Humpback whales in Brazil : distribution, abundance and human impacts
MetadataShow full item record
The humpback whale population breeding in Brazilian waters has greatly increased, after near extinction due to whaling in the twentieth century. Today, these animals are under pressure from human activities in the area. In this thesis, habitat use, distribution, abundance, population status and potential threat from oil spills were investigated to improve knowledge of the population’s ecology and provide useful information for conservation and management. Distribution and habitat use were investigated through spatial models applied to line transect data and to tracking data. Line transect data were also used to estimate abundance. Distribution maps from both data types were used with a simulation of oil dispersion to evaluate risk of impact from oil spills. The new abundance estimates, together with information on population increase from another study, were used to update a Bayesian population dynamics model to re-assess population status. Modelling of line transect data indicated whale density to be higher in slower currents, at shorter distances to both the coastline and shelf edge, and at sea surface temperatures between 24 and 25°C, and to be related to shelter. A higher concentration of animals was predicted in the southern portion of Abrolhos bank, an enlargement of the continental shelf. Modelling of tracking data agreed with those findings, despite differences in the nature of the data and analytical methods. Risk maps of oil spill impact indicated that areas in the south of the breeding range present highest risks to the animals. Abundance estimates (14,264, CV = 0.084, in 2008; 20,389, CV = 0.071, in 2012) provide further evidence that the population is increasing, and contributed to improved precision in the population status assessment. New information provided here will inform conservation of the humpback whale population breeding in Brazilian waters and the need for, and implementation of, any necessary management action.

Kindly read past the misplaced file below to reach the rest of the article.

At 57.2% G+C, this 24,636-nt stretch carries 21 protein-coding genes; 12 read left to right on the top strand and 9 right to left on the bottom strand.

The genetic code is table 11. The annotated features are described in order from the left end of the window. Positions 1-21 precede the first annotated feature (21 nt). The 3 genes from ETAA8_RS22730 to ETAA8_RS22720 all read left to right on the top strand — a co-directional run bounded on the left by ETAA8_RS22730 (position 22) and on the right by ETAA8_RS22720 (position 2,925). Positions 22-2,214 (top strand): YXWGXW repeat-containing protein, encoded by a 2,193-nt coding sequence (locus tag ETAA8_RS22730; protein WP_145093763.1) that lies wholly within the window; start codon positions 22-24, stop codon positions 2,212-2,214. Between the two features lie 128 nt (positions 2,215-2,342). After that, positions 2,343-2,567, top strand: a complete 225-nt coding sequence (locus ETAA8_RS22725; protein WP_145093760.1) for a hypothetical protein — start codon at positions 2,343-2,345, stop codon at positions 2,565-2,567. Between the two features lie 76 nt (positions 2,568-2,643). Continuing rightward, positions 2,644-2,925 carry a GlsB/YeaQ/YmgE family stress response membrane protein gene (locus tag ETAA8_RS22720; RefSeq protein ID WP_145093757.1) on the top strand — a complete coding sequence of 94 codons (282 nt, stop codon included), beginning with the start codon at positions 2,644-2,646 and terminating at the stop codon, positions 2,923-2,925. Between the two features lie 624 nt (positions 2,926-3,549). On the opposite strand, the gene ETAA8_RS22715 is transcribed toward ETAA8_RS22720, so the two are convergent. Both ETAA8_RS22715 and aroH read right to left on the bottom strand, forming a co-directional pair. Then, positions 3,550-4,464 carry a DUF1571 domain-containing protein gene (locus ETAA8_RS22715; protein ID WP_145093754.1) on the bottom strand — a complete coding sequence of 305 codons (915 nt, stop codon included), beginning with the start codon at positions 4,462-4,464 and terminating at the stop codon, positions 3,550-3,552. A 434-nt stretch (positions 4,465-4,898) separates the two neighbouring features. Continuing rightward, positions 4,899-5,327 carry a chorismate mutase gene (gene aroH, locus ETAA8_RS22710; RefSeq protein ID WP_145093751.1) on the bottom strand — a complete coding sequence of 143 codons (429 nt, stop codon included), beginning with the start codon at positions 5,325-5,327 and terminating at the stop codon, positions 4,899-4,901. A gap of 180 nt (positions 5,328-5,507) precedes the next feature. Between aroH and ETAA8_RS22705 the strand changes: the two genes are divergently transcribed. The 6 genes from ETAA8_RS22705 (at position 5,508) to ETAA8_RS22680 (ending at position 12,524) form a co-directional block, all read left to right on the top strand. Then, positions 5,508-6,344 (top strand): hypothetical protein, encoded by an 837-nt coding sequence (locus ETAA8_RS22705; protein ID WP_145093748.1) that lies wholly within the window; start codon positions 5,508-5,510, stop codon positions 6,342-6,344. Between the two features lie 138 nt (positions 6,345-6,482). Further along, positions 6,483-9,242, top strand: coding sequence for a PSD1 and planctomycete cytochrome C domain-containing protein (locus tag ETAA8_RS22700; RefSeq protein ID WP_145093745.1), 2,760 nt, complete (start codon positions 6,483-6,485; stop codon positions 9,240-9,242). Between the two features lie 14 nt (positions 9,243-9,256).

Thesis, PhD Doctor of Philosophy
Creative Commons Attribution-NonCommercial-NoDerivatives 4.0 Internationalhttp://creativecommons.org/licenses/by-nc-nd/4.0/
Except where otherwise noted within the work, this item's license for re-use is described as Creative Commons Attribution-NonCommercial-NoDerivatives 4.0 International
Items in the St Andrews Research Repository are protected by copyright, with all rights reserved, unless otherwise indicated.